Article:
Roosevelt Historic District

(added 1983 – Maricopa County – #83003490)
Also known as See Also:Goldspot Marketing Center (Phoenix Commercial MRA)
Roughly bounded by Portland and Fillmore Sts., Central and 7th Aves., Phoenix
(480 acres, 92 buildings)

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Historic Significance:
Architect, builder, or engineer:
Architectural Style:
Area of Significance:
Significant Years:
Period of Significance:
Historic Function:
Historic Sub-function:
Current Function:
Current Sub-function:
Event, Architecture/Engineering, Person
Late 19th And 20th Century Revivals, Bungalow/Craftsman, Other
Community Planning And Development, Architecture
1897, 1937
1875-1899, 1900-1924, 1925-1949
Multiple Dwelling, Single Dwelling
Commerce/Trade, Domestic, Landscape, Religion
Multiple Dwelling, Park, Single Dwelling

As was typical of a “streetcar” I suburb, most of Roosevelt’s lots are narrow and deep, minimizing the distance residents must walk to reach transportation. In contrast to the monotony of modern tract neighborhoods, the diversity of housing styles in Phoenix historic districts gives each a distinctive flavor. Architecturally, the Roosevelt Neighborhood has some of the finest examples of early twentieth century residential architecture in Phoenix. The most common building type in the area is the California Bungalow, which dominates most of the district’s streetscape. Among these relatively plain homes also are found many finely detailed Craftsman Bungalows and Period Revival houses. A Bungalow is typically a one-story house with a simple, functional floor plan and one or more broadly pitched roof gables with deep overhangs. Broad front porches with massive square porch columns are an essential feature. Bungalows are the most common type of Craftsman influenced architecture. The Craftsman movement, a popular building philosophy of the early twentieth century, used natural and rustic materials. It stressed comfort, utility and convenience as well as high quality workmanship in design and construction. So-called Craftsman Bungalows were usually covered with natural wood shingles and had foundations, porch columns and chimneys of stone, rough-faced brick or textured concrete.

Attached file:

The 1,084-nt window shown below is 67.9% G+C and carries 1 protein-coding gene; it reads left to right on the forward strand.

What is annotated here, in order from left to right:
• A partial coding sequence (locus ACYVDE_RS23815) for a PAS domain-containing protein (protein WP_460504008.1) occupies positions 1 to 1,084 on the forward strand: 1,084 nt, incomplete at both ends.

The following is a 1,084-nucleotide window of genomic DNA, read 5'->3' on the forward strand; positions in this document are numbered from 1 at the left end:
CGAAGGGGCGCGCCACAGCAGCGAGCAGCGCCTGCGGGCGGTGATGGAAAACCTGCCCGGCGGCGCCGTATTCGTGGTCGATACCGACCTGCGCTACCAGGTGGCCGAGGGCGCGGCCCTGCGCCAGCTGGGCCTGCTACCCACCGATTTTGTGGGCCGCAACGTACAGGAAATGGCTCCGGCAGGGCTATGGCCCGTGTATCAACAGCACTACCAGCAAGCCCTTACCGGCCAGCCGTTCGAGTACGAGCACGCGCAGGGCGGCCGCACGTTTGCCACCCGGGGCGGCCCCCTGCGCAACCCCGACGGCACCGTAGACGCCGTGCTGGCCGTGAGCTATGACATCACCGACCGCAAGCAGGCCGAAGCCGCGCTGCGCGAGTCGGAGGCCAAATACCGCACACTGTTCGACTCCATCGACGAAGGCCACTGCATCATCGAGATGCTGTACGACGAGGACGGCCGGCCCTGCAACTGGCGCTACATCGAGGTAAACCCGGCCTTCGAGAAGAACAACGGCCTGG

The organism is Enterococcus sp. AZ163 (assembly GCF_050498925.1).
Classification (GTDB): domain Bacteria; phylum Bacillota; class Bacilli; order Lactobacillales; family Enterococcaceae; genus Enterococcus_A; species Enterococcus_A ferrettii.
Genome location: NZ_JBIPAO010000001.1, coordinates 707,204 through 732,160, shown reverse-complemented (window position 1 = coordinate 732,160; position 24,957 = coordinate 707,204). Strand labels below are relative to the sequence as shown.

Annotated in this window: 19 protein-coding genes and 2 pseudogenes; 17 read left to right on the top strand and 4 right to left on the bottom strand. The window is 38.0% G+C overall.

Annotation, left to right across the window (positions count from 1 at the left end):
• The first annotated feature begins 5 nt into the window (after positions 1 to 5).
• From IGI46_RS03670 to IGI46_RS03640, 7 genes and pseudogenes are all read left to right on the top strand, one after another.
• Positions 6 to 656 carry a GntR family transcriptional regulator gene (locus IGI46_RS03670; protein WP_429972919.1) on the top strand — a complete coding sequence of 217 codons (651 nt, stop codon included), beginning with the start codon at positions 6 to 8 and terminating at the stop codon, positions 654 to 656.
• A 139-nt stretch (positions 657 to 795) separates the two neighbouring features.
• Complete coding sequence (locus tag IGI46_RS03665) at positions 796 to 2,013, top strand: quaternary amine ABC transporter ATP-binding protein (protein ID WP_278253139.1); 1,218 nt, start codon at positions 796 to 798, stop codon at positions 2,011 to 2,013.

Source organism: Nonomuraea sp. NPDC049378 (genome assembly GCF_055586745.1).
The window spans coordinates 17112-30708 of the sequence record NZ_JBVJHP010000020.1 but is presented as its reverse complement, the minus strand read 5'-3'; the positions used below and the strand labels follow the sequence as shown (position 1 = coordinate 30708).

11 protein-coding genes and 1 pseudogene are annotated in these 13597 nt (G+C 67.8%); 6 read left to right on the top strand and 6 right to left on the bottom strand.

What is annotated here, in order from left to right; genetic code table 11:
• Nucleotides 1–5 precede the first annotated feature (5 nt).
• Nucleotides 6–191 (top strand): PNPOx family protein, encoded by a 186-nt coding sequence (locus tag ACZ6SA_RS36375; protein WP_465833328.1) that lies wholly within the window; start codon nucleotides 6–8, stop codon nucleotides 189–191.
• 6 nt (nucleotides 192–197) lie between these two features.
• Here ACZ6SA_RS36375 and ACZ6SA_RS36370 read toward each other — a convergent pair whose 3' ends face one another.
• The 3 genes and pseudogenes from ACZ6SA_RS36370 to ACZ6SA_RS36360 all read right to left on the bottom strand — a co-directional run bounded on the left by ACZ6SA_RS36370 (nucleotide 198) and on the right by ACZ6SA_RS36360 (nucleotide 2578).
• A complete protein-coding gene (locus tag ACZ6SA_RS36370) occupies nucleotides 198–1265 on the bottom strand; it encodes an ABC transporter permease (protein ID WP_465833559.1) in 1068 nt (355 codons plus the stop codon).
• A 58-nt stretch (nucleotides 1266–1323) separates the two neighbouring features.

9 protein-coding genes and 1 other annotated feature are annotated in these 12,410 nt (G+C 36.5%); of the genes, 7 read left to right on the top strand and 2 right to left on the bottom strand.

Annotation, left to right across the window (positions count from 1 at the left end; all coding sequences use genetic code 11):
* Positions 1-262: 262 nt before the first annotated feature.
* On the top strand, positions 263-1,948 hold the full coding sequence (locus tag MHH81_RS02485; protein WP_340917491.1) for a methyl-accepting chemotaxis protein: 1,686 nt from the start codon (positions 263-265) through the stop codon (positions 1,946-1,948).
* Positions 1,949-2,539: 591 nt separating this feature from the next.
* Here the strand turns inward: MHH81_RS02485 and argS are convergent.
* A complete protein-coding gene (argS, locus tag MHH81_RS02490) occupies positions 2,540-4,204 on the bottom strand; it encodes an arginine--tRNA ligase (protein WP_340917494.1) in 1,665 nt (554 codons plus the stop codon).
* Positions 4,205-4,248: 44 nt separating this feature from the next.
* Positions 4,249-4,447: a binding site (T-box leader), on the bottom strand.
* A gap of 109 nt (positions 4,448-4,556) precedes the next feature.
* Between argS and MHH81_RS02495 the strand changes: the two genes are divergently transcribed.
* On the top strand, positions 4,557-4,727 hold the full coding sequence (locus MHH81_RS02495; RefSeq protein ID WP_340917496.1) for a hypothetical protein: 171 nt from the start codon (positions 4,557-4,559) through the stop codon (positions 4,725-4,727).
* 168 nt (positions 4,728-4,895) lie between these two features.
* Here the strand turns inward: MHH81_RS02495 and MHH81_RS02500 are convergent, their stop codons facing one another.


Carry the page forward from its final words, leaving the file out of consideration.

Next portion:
Roosevelt Historical Neighborhood also includes outstanding examples of public buildings: The Trinity Cathedral, Kenilworth School, and the Westward Ho Hotel. To serve the winter visitors, developers built the Gold Spot Marketing Center, one of the first shopping centers in Phoenix built for a specific residential area. The construction marked the beginning of a trend toward small neighborhood centers away from the original central Phoenix commercial district.

As with the other Phoenix historic districts in the City, the development of the Roosevelt Neighborhood provides physical expression of the early growth of Phoenix. Within it are buildings, which are both historically and architecturally important because they represent many important milestones in the evolution of our present community. From its rise as an affluent “streetcar suburb,” to its development associated with early tourism, to its designation as the first historic district in Phoenix, the Roosevelt Neighborhood continues to play a significant role in the history of Phoenix. As an intact collection of early twentieth century architecture, it contributes to the visual diversity and character of the historic heart of our community.

Information courtesy of Historic Preservation Office, City of Phoenix Neighborhood Services Department

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